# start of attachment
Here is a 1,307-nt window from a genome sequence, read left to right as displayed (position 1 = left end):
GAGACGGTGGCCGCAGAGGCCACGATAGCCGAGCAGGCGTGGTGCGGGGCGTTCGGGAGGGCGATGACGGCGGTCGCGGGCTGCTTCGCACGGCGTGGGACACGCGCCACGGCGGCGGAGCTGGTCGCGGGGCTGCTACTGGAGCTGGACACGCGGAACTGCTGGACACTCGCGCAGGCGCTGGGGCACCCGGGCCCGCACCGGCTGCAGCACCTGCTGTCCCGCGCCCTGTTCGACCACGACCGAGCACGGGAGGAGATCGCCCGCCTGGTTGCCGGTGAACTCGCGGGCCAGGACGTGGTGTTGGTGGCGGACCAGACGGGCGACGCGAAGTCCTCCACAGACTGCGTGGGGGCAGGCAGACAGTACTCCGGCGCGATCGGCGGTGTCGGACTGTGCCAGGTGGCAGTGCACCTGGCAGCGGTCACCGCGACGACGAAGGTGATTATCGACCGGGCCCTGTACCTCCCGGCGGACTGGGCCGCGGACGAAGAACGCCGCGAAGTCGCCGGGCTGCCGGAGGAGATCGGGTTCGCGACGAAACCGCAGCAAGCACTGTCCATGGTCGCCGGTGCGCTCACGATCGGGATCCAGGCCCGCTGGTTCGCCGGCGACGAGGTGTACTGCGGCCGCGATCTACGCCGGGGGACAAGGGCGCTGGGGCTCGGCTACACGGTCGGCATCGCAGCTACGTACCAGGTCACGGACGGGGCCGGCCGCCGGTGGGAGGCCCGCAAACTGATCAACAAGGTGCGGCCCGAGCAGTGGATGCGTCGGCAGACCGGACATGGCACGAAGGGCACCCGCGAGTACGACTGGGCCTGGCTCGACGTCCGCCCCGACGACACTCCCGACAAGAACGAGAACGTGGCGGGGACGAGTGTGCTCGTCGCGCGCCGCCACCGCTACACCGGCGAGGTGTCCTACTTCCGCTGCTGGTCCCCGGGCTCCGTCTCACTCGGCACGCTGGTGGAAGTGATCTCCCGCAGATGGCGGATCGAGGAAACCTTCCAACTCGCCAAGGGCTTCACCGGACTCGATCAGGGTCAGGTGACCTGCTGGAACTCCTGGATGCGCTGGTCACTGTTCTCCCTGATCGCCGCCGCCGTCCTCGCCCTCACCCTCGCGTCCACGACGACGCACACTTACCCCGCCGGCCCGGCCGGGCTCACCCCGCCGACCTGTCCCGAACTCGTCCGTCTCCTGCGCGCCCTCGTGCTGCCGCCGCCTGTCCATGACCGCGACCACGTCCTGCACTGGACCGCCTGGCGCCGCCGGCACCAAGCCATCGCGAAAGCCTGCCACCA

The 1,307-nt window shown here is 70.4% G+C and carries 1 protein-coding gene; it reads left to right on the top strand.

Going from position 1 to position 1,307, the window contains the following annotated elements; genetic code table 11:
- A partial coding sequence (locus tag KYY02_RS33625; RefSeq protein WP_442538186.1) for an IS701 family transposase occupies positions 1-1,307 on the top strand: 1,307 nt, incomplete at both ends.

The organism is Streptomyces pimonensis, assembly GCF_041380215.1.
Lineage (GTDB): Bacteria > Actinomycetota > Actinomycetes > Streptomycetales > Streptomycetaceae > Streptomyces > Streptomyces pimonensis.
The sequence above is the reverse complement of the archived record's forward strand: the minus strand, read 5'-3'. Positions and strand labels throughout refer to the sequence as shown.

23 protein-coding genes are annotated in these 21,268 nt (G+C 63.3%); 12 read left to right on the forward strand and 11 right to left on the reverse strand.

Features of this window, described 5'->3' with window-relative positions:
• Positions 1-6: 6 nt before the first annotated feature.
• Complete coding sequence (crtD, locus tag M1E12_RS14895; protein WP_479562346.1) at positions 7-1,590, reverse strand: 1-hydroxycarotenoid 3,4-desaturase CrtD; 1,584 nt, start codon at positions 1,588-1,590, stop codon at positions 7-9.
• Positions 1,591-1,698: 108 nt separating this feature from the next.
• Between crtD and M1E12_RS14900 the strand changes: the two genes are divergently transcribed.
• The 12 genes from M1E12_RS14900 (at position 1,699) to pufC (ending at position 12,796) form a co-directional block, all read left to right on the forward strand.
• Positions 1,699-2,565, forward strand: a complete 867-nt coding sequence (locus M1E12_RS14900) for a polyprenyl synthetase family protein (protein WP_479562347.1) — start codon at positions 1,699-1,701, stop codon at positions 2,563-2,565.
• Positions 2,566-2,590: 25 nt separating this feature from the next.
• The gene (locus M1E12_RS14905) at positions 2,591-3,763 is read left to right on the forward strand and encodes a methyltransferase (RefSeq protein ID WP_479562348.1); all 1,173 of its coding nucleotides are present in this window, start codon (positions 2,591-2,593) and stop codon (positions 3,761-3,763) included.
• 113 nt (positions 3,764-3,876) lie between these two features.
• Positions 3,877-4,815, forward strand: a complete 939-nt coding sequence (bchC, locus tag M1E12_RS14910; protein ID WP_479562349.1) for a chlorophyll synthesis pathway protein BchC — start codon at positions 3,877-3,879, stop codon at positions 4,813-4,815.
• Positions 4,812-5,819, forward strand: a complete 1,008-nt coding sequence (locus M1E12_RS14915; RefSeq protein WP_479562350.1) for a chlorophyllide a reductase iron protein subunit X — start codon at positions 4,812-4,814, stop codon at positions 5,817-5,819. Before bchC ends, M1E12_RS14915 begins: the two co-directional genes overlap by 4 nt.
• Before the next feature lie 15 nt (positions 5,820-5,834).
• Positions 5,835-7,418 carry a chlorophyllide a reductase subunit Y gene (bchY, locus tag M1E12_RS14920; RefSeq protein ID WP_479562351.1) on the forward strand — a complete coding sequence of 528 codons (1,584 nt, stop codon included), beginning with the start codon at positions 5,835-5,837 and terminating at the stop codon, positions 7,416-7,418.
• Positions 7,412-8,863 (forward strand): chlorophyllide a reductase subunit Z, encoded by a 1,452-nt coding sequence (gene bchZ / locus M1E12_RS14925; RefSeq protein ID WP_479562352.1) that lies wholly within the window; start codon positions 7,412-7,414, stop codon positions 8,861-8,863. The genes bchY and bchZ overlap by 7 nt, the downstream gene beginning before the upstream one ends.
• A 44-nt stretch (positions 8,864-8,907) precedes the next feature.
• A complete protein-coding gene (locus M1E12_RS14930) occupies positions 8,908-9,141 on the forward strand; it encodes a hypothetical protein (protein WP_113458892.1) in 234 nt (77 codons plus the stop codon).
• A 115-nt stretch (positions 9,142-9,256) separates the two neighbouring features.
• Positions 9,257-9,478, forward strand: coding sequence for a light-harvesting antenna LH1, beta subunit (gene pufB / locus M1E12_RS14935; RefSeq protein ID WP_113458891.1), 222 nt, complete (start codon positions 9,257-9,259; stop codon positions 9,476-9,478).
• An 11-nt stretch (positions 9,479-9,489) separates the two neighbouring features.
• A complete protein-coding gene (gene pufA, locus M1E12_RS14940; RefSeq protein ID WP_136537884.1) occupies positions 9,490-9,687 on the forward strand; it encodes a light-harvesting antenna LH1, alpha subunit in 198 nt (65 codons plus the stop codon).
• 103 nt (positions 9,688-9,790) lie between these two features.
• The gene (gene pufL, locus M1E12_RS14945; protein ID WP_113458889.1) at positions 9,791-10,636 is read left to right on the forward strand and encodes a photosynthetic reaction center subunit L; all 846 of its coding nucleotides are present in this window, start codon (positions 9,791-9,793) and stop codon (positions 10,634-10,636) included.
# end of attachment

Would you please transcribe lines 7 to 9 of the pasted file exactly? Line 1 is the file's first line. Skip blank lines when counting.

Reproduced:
Lineage (GTDB): Bacteria > Actinomycetota > Actinomycetes > Streptomycetales > Streptomycetaceae > Streptomyces > Streptomyces pimonensis.
The sequence above is the reverse complement of the archived record's forward strand: the minus strand, read 5'-3'. Positions and strand labels throughout refer to the sequence as shown.

23 protein-coding genes are annotated in these 21,268 nt (G+C 63.3%); 12 read left to right on the forward strand and 11 right to left on the reverse strand.